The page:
Subscribers to ROBOT Magazine are receiving their copies of the latest issue right about now, and the store copies should be in bookstores very soon.
This particular issue, with the Kumotek KT-X humanoid robot on the cover, will prove to be quite interesting and exciting since it includes coverage of robots at the Maker Faire, animatronic dinosaurs, a how-to on programing servos, Arduino Bot Brains, a chance to win a Parallax robot, a look at the latest Kondo hexapod robot, and our detailed coverage of RoboGames 2011.
The July issue of ROBOCON Magazine hit the news stands yesterday and we were very pleased to see that it featured several articles near and dear to our hearts.
In addition to all the great, and always detailed, technical and event content that ROBOCON is known for, this issue included major articles covering RoboGames 2011, the Robot Japan First event, and Taylor Veltrop's master/slave robot control implementation using the Microsoft Kinect device.
Ever wonder what it takes to build one of the advanced humanoid robot kits like a Kondo KHR-3HV? It turns out to be not all that hard, though the process does require considerable concentration, persistence, and patience.
Total assembly time is typically around 8-10 hours, though you will want to split it up into a few separate work sessions, unless you're really turned on by the thrill of searching for tiny, tiny screws that fell off the table and into the carpet pile.
Thanks to the dedication, and thoughtfulness, of Daniel Stephens, you can peek over his shoulder while he goes through the entire KHR-3HV robot construction and testing process from start to successful finish. Don't worry, Daniel has been thoughtful enough to compress the 10 hour robot build into a much more manageable 6 minute video clip below.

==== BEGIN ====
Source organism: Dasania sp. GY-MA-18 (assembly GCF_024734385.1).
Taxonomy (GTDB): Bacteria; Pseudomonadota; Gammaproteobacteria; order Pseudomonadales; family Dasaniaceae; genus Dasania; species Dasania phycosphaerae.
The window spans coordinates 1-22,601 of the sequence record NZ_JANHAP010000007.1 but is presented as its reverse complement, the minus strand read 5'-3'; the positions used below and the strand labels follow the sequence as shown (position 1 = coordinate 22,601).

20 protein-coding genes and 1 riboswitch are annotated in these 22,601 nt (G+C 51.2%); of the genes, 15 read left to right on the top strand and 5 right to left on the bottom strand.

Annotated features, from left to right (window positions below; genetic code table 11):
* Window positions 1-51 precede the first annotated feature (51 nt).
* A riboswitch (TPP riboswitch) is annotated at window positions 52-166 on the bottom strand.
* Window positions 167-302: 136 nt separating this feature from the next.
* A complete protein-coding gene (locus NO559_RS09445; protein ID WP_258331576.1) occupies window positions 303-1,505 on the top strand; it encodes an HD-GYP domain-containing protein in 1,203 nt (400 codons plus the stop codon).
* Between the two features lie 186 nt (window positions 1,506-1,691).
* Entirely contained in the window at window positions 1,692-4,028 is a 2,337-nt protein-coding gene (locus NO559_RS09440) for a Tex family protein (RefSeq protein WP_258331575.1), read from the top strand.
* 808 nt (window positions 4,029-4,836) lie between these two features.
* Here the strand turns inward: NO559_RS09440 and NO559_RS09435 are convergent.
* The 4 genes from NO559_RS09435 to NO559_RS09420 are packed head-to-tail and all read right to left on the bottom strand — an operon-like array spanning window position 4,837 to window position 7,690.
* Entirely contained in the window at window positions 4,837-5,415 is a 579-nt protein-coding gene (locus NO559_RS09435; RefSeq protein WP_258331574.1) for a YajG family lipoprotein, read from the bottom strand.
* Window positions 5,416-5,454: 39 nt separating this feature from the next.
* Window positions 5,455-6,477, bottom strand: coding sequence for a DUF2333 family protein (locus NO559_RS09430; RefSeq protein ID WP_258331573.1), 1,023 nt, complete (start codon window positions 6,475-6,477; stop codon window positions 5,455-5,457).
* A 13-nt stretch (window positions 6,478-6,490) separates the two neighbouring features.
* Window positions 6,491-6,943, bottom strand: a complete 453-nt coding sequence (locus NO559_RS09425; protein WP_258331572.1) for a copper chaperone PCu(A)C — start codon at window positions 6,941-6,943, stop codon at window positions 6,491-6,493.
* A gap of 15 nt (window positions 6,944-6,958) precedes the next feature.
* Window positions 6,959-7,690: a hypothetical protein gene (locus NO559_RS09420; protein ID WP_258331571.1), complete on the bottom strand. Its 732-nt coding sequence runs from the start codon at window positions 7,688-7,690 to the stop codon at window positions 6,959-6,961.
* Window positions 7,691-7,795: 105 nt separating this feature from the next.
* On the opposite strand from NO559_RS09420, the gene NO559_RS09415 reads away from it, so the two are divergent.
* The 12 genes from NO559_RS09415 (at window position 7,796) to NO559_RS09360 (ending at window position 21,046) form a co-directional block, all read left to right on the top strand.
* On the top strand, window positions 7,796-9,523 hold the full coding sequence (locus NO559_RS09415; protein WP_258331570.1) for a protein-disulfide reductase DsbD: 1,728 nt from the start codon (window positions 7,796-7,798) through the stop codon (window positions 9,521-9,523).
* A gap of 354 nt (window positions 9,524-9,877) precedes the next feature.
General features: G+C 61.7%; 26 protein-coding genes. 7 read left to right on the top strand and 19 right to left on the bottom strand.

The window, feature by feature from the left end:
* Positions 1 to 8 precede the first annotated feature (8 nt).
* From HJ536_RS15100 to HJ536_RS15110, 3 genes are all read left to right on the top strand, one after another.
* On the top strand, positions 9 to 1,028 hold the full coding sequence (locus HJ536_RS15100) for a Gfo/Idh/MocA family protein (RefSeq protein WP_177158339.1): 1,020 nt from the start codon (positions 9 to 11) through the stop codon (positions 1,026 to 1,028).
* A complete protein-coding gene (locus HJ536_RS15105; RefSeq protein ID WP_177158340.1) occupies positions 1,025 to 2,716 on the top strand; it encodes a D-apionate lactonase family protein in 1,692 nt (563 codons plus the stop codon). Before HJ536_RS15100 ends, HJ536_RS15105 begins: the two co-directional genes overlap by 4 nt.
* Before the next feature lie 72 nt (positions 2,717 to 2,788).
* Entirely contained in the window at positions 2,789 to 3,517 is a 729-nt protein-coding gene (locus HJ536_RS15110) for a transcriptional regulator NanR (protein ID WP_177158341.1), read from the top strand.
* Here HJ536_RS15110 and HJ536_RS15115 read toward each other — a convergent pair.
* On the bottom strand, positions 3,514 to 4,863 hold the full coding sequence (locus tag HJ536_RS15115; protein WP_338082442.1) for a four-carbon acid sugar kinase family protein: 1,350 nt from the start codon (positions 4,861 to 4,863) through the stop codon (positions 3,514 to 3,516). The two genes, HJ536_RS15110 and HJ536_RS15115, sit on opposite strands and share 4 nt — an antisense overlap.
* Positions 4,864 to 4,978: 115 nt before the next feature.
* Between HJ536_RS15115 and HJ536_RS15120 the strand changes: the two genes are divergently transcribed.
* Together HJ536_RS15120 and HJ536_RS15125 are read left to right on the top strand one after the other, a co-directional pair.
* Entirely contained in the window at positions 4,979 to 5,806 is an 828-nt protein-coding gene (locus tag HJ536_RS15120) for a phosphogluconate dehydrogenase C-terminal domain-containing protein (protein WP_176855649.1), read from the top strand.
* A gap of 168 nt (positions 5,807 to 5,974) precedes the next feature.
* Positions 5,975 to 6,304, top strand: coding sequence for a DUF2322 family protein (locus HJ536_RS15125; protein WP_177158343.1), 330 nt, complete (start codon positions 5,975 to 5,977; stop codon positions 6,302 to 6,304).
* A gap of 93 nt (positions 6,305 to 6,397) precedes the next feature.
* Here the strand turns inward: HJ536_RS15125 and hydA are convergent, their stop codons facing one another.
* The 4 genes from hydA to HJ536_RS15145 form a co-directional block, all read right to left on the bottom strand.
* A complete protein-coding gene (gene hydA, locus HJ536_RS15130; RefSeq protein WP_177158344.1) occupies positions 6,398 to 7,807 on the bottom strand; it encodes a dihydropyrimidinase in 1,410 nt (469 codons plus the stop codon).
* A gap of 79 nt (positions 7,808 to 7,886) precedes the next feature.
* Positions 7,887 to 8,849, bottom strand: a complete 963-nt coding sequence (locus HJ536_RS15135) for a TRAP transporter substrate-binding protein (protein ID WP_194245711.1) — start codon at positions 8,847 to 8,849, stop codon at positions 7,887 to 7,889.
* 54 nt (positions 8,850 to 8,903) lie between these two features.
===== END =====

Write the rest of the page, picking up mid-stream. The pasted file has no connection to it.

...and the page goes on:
’How to Build a Humanoid Robot (Video)’ continues
The Makerbot has created a huge revolution in creativity by making it possible for makers everywhere to cheaply and easily print 3D objects of their own design.
The person (or personality) most commonly associated with the Makerbot and the whole 3D printing groundswell, is Bre Pettis, well known for his quirky mannerisms, glasses, hair, and random-access lightening bolts of creativity. He often leaves you a bit breathless with unexpected comments that seem to come totally out of the blue,
So, it wasn't surprising that Michael Curry, a leading 3D printing evangelist with tons of creative talent, saw fit to immortalize Bre in ABS plastic. And, like the Reanimator, Curry gave the Pettis clone the ability to speak.
According to the official Ponoko blog:
"From day one, we envisioned Ponoko creating a platform that would change the rules on who was able to make things and the way things were made.
This goal is being achieved by connecting a network of people who want to design and customize their own products with a network of digital manufacturing technologies that can make products on-demand closest to the point of consumption."
Chris Anderson from Wired interviews AutoDesk President Carl Bass about the new free 123D 3D design product aimed at the "maker" community.